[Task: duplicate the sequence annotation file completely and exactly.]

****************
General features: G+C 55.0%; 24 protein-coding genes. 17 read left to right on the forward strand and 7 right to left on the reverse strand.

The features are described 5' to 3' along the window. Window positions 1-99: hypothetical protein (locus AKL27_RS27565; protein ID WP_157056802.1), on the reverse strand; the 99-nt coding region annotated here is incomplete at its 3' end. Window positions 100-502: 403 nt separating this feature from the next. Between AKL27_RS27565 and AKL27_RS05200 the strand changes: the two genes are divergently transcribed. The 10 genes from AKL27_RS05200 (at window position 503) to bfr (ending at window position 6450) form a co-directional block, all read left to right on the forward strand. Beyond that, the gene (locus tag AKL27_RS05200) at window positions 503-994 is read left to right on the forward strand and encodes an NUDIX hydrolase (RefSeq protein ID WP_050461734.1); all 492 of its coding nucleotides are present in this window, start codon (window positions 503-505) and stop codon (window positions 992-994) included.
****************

General features: G+C 55.0%; 24 protein-coding genes. 17 read left to right on the forward strand and 7 right to left on the reverse strand.

The features are described 5' to 3' along the window. Window positions 1-99: hypothetical protein (locus AKL27_RS27565; protein ID WP_157056802.1), on the reverse strand; the 99-nt coding region annotated here is incomplete at its 3' end. Window positions 100-502: 403 nt separating this feature from the next. Between AKL27_RS27565 and AKL27_RS05200 the strand changes: the two genes are divergently transcribed. The 10 genes from AKL27_RS05200 (at window position 503) to bfr (ending at window position 6450) form a co-directional block, all read left to right on the forward strand. Beyond that, the gene (locus tag AKL27_RS05200) at window positions 503-994 is read left to right on the forward strand and encodes an NUDIX hydrolase (RefSeq protein ID WP_050461734.1); all 492 of its coding nucleotides are present in this window, start codon (window positions 503-505) and stop codon (window positions 992-994) included.